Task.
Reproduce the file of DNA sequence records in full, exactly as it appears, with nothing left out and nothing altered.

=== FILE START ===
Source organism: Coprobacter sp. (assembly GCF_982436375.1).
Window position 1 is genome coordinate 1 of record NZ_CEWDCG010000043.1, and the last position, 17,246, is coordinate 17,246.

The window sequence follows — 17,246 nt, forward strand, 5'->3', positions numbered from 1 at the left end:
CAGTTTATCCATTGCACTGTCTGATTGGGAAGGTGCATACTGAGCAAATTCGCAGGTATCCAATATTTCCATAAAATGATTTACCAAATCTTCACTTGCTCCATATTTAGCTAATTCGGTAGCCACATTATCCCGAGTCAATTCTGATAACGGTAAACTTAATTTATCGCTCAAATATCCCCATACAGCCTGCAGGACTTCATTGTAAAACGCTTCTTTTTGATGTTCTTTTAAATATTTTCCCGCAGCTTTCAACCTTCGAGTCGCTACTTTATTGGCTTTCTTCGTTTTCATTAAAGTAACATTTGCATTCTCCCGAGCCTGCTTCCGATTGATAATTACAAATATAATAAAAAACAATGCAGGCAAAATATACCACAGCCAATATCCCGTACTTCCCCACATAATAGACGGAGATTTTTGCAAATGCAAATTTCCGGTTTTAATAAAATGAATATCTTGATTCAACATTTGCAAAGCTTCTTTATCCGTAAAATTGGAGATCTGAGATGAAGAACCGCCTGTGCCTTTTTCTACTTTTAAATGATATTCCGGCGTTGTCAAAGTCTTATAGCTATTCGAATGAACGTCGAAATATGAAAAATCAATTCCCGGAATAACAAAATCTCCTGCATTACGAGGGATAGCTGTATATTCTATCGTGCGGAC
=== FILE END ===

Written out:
Source organism: Coprobacter sp. (assembly GCF_982436375.1).
Window position 1 is genome coordinate 1 of record NZ_CEWDCG010000043.1, and the last position, 17,246, is coordinate 17,246.

The window sequence follows — 17,246 nt, forward strand, 5'->3', positions numbered from 1 at the left end:
CAGTTTATCCATTGCACTGTCTGATTGGGAAGGTGCATACTGAGCAAATTCGCAGGTATCCAATATTTCCATAAAATGATTTACCAAATCTTCACTTGCTCCATATTTAGCTAATTCGGTAGCCACATTATCCCGAGTCAATTCTGATAACGGTAAACTTAATTTATCGCTCAAATATCCCCATACAGCCTGCAGGACTTCATTGTAAAACGCTTCTTTTTGATGTTCTTTTAAATATTTTCCCGCAGCTTTCAACCTTCGAGTCGCTACTTTATTGGCTTTCTTCGTTTTCATTAAAGTAACATTTGCATTCTCCCGAGCCTGCTTCCGATTGATAATTACAAATATAATAAAAAACAATGCAGGCAAAATATACCACAGCCAATATCCCGTACTTCCCCACATAATAGACGGAGATTTTTGCAAATGCAAATTTCCGGTTTTAATAAAATGAATATCTTGATTCAACATTTGCAAAGCTTCTTTATCCGTAAAATTGGAGATCTGAGATGAAGAACCGCCTGTGCCTTTTTCTACTTTTAAATGATATTCCGGCGTTGTCAAAGTCTTATAGCTATTCGAATGAACGTCGAAATATGAAAAATCAATTCCCGGAATAACAAAATCTCCTGCATTACGAGGGATAGCTGTATATTCTATCGTGCGGAC